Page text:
Farmer banks on new farming model to grow healthier food

Sylvia Kuria at her farm in Lare, Maai Mahiu, on the outskirts of Naivasha town. She is a successful agroecology farmer. [File, Standard]

The bumpy ride off the Maai Mahiu-Naivasha highway to Lare village in Nakuru County is a test of nerve as trucks ferrying quarry materials from the site zoom past in the opposite direction. 

Tucked in the middle of a noisy quarry harvesting environment is Sylvia Kuria’s agroecology farm (a type of farming that works with nature).

On a 10-acre plot, Kuria has naturally grown kale, spinach, and other green vegetables in her homestead creating a refreshing atmosphere for incoming visitors. She converses with her workers who are busy with different activities on the farm making inquiries on farm operations while taking notes.

Taking The Smart Harvest team down memory lane, she narrates how her farm journey started a decade ago.

“To be honest, when I commenced farming about 15 years ago …I didn’t even know there was a word like agroecology,” she says.

 “I was basically farming using synthetic fertiliser. I later realised it was not sustainable…this putting of chemicals into the soil. I learned that I needed to do different things like crop rotation, water harvesting, creating micro-climate and agroforestry.”

After years of applying chemically manufactured fertilisers to her farms, Ms Kuria embraced use of natural fertilisers.

Six years down the line, she has paid attention to the new farming techniques as she embraces agroecology- a farming method aimed at increasing yields while reducing environmental impacts. Using drip lines and sprinkles, the farmer wholeheartedly took up farming technology, taking on a capital-intensive venture.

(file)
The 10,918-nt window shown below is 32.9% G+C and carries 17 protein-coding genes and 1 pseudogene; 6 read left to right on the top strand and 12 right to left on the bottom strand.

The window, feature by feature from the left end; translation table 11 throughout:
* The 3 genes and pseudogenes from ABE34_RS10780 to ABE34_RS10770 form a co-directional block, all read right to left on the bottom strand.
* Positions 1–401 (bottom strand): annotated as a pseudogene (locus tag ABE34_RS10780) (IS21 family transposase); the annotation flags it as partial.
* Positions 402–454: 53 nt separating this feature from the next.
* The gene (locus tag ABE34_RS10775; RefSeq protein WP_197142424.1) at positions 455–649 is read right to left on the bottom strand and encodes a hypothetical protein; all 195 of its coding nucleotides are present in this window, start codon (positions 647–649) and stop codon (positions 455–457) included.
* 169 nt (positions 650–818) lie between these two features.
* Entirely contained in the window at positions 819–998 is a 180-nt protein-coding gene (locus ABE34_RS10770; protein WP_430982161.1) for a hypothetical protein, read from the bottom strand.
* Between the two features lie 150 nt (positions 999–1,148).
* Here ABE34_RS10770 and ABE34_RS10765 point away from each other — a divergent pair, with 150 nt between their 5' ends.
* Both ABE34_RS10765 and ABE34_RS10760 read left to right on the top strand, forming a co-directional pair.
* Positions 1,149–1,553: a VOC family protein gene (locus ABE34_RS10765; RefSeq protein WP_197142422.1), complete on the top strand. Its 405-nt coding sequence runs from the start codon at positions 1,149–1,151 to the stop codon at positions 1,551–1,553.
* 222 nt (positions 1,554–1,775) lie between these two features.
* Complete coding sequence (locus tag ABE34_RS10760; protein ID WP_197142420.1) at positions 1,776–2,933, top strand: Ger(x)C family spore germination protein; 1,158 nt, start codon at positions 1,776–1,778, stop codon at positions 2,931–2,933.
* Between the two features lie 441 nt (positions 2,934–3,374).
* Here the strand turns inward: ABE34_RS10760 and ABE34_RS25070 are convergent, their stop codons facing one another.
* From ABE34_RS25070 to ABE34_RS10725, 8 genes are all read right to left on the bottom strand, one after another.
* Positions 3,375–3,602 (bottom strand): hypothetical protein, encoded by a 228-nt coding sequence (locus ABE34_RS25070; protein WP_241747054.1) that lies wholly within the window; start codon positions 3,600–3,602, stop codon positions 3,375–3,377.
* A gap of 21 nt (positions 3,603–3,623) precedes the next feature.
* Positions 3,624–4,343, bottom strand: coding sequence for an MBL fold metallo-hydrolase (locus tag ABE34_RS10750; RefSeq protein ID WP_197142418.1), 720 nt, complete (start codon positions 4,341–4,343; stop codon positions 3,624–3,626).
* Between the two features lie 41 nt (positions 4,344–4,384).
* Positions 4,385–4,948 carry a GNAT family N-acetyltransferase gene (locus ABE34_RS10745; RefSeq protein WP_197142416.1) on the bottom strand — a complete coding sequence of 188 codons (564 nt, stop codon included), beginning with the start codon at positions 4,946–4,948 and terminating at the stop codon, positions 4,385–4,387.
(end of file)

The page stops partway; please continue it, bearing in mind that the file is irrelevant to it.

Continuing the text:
Natural pest control method

“We have made good use of solar as a source of energy. Unfortunately, many farmers do not have access to finances to facilitate automation,” she says.

Heaping praise on agroecology, Ms Kuria employs different strategies to achieve the best end product including companion planting.

Sylvia Kuria at her farm off the Maai Mahiu-Naivasha highway in Lare village, Nakuru County. [File, Standard]

“We normally plant crops that help repel each other’s pests. For example, onions and carrots work very well as companions. Leek onions and cabbage also help. Leek repels an insect called diamondback moth- a very destructive pest,” she explains.

Ms Kuria, says in line with agroecology, she does crop rotation, to manage pests on her tomato farm.

She cites a case where a space within the farm where she planted tomatoes attracted a lot of spider mites infestation, and managed it with agroecology strategies.

“We cured that through crop rotation we were able to get rid of the pests. We also make our own pesticides,” she says.

“The most common pesticide is an ash-made concoction, which is mixed with Tithonian diversifolia- grown as a companion plant and neem oil (muarobaini)”.

She reveals that the key to fighting pests is through working on the soil to grow healthy plants that naturally repel pests and diseases. Marketing the farm produce has not been a problem for Kuria since she decided to set up her own shop to sell the produce.

She encourages organic farmers to get links that will enable them to effortlessly sell their much sought-after organically produced crops. However, she has made a call to the government to put up legislation that will guide agroecological farming by suggesting a ban on highly hazardous pesticides.

“We should copy what other countries are already doing. The government should also give farmers organic inputs when distributing synthetic fertilisers. Generally, we should have a policy on waste management,” says the passionate farmer.

Kenya is among the countries in East Africa that are being supported to come up with a National Strategy for agroecology transformation.

She hailed Biovision Africa Trust for working with smallholder farmers to increase agricultural production and improve human, animal, plant, and environmental health by providing relevant and effective information based on research and proven practice.

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